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Missouri Gov. Parson vetoes $1 billion in projects from the state budget

Former queer professional soccer player Struby sits in a chair in her living room on Wednesday, April 17, 2024, at her home in Columbia. “I think for a community that has such high rates and frequency of so many of us having had suicidal ideation and suicidal thoughts and suicidal attempts, we’ve got to celebrate that we’re still here,” Struby said. “For being a culture and a community that went through the AIDS epidemic, we’ve got to celebrate that we’re still here. We owe it to our communities and the people who worked hard before us and ahead of us to get us here to celebrate that we’ve made it.”
Eric Lee / St.Louis Public Radio
Gov. Mike Parson delivers his State of the State address, outlining his budget priorities, to a joint session of the legislature on Jan. 24. Parson approved the budget for the upcoming fiscal year on Friday, vetoing $1 billion in projects.

Missouri Gov. Mike Parson on Friday vetoed $1 billion in spending from the next year's budget, including spending on education, transportation projects and state Capitol renovations.

That total is almost double the funding that Parson cut last year. In all, 173 items were struck from the $51.7 billion budget that lawmakers passed in May. The next fiscal year begins Monday.

“The use of the veto pen is not something I do eagerly, but today these vetoes represent the elimination of unnecessary pet projects and the protection of the taxpayer dime,” Parson said.

Lawmakers passed a $51.7 billion budget back in May, narrowly meeting the necessary deadline.

The governor’s office listed four main factors that led to vetoes for this budget:

  • An omnibus education bill passed and signed into law this year is expected to cost the state $400 million more annually once fully implemented.
  • Necessary increases to public school funding.
  • The legislature spent $300 million more in general revenue than Parson asked for.
  • The legislature over-appropriated too much money from the state’s Budget Stabilization Funds, which is money provided from the federal government to help states during the pandemic. 


Parson frequently cited the education omnibus bill in his veto letters for K-12 and higher education budget bills and others, too.

The cuts include $10 million for the state’s “Close the Gap” grant program and $5 million toward the University of Missouri Agricultural Extension Service.


Parson cut millions of dollars related to transportation, including two major interstate projects.

Among them, the governor vetoed $3.4 million for an environmental study of the impact of expanding Interstate 70 to three lanes in each direction.

In his veto letter on that item, Parson said that the General Assembly “grossly over-appropriated Budget Stabilization Funds” and that the state is already “investing $2.8 billion for improvements to Interstate 70.”

Parson also issued one of the largest vetoes for an I-44 improvement fund, cutting $150 million. The total remaining for this particular item is $214 million, which would pay for a number of improvement projects for I-44, while still saving some money for the next administration and legislature, Parson said in his veto letter.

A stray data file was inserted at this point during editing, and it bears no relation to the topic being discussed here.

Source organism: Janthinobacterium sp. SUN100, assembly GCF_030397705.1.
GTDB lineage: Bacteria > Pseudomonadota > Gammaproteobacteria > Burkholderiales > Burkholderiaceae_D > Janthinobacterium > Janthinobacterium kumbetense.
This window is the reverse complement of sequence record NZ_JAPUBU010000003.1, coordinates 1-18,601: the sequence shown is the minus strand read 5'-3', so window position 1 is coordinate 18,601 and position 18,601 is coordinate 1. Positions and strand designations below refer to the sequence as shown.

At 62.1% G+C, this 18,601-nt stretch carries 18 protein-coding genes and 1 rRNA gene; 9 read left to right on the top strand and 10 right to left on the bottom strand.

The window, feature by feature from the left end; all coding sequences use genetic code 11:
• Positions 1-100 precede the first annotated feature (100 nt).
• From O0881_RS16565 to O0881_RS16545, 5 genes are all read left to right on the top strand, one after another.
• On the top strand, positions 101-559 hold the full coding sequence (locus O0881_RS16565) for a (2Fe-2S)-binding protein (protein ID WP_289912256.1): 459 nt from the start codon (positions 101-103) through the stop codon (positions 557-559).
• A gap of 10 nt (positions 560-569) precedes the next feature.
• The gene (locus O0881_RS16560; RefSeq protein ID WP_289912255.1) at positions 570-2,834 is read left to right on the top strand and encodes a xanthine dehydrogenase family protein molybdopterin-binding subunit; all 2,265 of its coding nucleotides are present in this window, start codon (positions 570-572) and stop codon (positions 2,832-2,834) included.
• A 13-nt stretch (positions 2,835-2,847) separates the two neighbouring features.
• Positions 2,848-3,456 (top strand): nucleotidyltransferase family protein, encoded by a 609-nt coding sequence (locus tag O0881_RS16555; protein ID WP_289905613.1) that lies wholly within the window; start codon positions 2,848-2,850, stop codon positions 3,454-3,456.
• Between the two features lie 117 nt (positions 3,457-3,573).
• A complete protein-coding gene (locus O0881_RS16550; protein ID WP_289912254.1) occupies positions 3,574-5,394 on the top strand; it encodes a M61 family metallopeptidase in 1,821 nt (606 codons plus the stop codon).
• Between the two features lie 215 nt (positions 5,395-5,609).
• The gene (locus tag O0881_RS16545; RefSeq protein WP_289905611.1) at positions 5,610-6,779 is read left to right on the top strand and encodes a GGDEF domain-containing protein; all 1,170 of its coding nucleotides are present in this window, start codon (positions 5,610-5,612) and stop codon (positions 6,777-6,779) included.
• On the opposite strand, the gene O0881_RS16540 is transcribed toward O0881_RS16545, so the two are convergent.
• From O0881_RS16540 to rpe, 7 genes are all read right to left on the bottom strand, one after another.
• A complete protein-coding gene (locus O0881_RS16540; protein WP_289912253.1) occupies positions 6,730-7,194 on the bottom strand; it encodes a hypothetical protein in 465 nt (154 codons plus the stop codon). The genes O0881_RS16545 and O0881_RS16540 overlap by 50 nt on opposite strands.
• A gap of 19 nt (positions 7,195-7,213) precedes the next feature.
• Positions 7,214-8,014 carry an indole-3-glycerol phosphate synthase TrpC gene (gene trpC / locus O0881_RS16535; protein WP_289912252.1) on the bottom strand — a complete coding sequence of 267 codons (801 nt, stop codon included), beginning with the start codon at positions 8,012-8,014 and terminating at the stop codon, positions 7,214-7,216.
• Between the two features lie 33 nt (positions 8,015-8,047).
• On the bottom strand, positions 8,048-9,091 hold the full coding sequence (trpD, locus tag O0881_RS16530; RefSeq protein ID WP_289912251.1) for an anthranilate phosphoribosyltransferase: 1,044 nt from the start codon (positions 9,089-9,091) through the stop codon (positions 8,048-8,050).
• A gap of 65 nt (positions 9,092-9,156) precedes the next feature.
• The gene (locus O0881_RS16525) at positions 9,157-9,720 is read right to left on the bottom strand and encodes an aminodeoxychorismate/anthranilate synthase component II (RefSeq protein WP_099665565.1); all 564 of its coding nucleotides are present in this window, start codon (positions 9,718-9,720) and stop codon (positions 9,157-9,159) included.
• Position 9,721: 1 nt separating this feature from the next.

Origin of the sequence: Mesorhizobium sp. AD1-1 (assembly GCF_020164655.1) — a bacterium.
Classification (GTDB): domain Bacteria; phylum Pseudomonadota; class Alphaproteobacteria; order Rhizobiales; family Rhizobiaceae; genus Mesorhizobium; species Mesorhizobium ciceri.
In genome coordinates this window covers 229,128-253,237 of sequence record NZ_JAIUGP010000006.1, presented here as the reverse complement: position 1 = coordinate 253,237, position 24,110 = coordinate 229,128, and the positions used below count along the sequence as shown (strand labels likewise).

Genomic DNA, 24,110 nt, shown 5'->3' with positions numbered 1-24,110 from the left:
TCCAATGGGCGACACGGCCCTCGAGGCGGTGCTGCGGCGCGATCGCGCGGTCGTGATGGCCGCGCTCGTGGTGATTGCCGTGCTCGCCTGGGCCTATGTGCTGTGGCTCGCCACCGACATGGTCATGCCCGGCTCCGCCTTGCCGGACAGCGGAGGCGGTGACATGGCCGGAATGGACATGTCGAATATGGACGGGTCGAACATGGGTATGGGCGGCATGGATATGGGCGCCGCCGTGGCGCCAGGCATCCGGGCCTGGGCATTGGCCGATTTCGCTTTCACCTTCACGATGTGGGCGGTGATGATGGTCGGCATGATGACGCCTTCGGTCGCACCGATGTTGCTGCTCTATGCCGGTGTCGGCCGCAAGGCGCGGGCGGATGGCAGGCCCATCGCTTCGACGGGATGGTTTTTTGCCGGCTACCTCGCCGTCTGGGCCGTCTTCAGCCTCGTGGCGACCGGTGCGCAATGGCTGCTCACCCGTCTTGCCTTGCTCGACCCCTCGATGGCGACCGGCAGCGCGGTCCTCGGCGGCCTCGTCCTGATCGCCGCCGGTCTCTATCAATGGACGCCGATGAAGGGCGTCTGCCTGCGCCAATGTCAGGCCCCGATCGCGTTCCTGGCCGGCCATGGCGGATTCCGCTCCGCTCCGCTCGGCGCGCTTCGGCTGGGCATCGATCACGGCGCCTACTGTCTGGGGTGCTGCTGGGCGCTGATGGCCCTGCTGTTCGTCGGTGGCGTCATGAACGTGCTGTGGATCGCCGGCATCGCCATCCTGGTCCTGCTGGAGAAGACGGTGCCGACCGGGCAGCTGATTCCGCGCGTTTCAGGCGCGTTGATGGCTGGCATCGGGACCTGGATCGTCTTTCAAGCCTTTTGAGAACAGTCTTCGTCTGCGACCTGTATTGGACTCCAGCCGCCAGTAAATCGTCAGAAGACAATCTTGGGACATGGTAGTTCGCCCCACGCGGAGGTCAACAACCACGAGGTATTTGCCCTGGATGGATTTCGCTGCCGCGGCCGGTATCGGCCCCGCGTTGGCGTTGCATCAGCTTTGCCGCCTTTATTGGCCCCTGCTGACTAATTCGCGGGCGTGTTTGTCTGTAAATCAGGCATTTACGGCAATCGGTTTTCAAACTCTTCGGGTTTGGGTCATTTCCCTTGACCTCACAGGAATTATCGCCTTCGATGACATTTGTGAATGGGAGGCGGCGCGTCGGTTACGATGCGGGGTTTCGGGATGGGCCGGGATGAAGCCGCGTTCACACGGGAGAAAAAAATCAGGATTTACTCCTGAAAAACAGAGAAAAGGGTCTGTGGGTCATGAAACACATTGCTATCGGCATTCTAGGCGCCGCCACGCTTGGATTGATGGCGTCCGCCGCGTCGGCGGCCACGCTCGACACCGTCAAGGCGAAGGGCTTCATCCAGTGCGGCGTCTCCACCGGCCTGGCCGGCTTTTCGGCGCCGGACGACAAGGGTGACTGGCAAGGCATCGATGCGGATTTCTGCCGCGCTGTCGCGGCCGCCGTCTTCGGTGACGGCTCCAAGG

The governor’s office said in a statement that within the budget is “$577.5 million to pave the way for I-44 expansion, from St. Louis to Joplin.” That expansion could include more lanes.

Securing the U.S. southern border

Also vetoed from this year’s budget is $6 million to the Missouri National Guard for southern border security. Parson reduced the allocation to $2 million.

The governor said in May that he intended to veto the funding because his office didn’t ask for it. “We don't need that money. I think that was more of a political statement, people were trying to make, to say we support that,” Parson said.

Parson also said in his veto letter that his executive order that sent Missouri National Guard Troops and Missouri Highway Patrol troopers to the Texas-Mexico border has concluded.

Capitol renovations

The largest veto within this year’s budget is a $497 million transfer for the State Capitol Commission Fund, which is used for preserving and restoring the Capitol. That particular veto almost makes up half of the total dollars Parson cut from the budget.

Parson said that without a detailed plan for the next set of renovations for the Missouri State Capitol, a full transfer of those dollars was not needed.

Other cuts

More than a fifth of all the vetoes were projects funded by the federal American Rescue Plan Act.

Some of those vetoes included $8 million for a police department training facility in O’Fallon, $11 million for a redevelopment project in Cape Girardeau and $15 million from the South Loop Project in Kansas City.

Parson said in May before he saw the final budget passed by the legislature that he believed the process this session was rushed and lacked transparency.

He also said earlier this month that he believes the state will have to pass a large supplemental budget bill during the next governor’s administration.

“I'm not going to hand-tie them to where all of a sudden they walk into office, and they don't have funding,” Parson said.

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